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Endocrinology. 1991 Oct;129(4):2131-8.

The role of Ca(2+)-related events in glucose-stimulated desensitization of insulin secretion.

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Metabolic Research Unit, University of California, San Francisco 94143.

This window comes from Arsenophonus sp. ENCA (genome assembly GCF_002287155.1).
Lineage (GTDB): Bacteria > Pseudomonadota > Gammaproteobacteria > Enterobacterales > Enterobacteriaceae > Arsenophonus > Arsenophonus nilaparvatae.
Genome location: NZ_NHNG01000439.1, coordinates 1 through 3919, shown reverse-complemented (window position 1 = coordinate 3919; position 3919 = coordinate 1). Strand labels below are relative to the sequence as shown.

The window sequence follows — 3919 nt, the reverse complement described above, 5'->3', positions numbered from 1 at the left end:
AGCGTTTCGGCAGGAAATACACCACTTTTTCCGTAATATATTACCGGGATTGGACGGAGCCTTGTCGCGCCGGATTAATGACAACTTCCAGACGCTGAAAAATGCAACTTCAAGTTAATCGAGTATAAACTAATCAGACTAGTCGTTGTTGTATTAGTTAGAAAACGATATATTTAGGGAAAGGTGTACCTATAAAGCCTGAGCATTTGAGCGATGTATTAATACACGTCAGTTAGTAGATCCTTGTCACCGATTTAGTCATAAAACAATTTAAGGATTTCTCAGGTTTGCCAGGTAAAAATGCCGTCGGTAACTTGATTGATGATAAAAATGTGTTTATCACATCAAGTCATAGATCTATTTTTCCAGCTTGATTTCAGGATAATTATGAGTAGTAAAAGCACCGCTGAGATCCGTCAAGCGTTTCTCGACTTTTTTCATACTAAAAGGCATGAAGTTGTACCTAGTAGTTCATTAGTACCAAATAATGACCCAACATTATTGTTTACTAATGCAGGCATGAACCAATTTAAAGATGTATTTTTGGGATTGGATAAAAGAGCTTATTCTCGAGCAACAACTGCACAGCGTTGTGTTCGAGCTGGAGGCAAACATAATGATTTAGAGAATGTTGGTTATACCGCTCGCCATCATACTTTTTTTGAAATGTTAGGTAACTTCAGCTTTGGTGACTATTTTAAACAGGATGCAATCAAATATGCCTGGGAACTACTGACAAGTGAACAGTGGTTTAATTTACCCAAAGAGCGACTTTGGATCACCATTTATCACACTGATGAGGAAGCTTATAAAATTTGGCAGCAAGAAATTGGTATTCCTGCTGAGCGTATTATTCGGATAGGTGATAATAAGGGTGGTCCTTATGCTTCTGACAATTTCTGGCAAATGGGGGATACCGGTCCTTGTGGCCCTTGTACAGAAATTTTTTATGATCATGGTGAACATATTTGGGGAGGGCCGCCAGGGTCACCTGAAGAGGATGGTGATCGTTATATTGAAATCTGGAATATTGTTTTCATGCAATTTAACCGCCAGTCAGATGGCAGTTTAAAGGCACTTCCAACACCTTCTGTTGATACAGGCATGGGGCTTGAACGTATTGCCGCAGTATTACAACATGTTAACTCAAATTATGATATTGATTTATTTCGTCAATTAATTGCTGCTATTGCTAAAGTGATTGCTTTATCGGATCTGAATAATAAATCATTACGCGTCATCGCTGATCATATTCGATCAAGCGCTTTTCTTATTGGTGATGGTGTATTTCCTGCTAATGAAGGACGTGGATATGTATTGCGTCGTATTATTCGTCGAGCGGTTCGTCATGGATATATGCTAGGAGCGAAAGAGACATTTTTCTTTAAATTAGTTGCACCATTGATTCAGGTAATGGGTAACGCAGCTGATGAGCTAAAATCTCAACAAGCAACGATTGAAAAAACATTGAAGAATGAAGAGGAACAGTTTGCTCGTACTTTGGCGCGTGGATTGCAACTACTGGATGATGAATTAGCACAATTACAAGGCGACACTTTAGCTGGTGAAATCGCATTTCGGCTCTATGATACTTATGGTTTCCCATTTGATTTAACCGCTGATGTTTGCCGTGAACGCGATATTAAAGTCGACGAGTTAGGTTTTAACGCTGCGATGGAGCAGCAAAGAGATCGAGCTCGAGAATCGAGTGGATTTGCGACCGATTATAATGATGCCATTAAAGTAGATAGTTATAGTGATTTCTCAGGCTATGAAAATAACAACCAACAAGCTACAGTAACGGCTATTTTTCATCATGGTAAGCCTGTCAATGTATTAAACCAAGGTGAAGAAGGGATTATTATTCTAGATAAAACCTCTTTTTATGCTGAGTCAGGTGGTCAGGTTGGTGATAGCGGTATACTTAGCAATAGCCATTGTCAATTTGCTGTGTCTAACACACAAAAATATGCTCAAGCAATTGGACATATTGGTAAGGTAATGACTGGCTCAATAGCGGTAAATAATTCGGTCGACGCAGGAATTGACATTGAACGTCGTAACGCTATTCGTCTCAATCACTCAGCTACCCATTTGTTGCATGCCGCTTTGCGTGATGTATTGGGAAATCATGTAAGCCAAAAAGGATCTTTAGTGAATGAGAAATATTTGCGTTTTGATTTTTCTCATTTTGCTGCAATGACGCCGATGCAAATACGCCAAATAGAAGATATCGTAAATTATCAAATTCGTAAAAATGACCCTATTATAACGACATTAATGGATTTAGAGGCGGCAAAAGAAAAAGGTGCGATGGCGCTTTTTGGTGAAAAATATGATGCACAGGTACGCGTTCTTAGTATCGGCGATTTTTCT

The spontaneous decline of insulin secretion (third phase) that occurs under a variety of secretory conditions is well documented and suggests a general impairment or desensitization of the secretory process. We have examined several aspects of Ca2+ flux as well as regulators of Ca-linked second messenger events in freshly isolated rat islets chronically stimulated with glucose over 24 h, a period that encompasses initial (hour 1), peak (hour 3), and subsequent impaired or desensitized (hour 20-22) secretion. In islets incubated for these periods in HB104 medium with 22 mM glucose, 45Ca2+ uptake did not vary (12.6 +/- 1.6 vs. 10.2 +/- 1.7 vs. 13.2 +/- 3.4 pmol Ca2+/islet.10 min at 1, 3, and 22 h, respectively). Chronic incubation in 2 mM glucose reduced total Ca2+ uptake at each of the time periods, but, again, uptake did not change with desensitization (9.8 +/- 1.4 vs. 6.6 +/- 2.1 vs. 7.8 +/- 2.3 pmol Ca2+/islet.10 min). In 11 mM glucose, the Ca channel antagonist verapamil (1-10 microM) reduced insulin secretion by 55-80% in a dose-dependent manner over 1-3 h; islets continuously exposed to verapamil escaped inhibition by 20 h even at the highest concentration. However, in islets first exposed to 10 microM verapamil only during 20-22 h, hourly insulin secretion was suppressed 25%, 45%, and 33% at 20, 21, and 22 h, respectively, indicating that glucose-desensitized islets were still sensitive to further inhibition of Ca channels. Staurosporine (1 microM), an inhibitor of protein kinase-C activity, progressively inhibited glucose-stimulated insulin secretion from 48% at 1 h to more than 80% by 3 h; again, this inhibitory effect was lost by 20 h of chronic staurosporine. When staurosporine was first administered at 20 h, insulin secretion was modestly suppressed and returned to control values in the next hour. With continuous glucose, the islet response to positive stimulation of endogenous C-kinase activity by carbachol was maintained. The Ca/calmodulin inhibitor trifluoroperazine also inhibited insulin secretion by 75-80% during 1-3 h and continued to exert inhibitory effects through 23 h of continuous administration. We conclude that even though insulin secretion has desensitized to glucose, 1) Ca2+ entry is unchanged and is still regulated by glucose, 2) voltage-dependent Ca channels are still sensitive to blockade by acute verapamil, but can desensitize to chronic verapamil; 3) stimulus-enhanced C-kinase activity may be especially labile during glucose-induced desensitization, while 4) possible Ca/calmodulin potentiation of secretion persists through the three secretory phases.(ABSTRACT TRUNCATED AT 400 WORDS)

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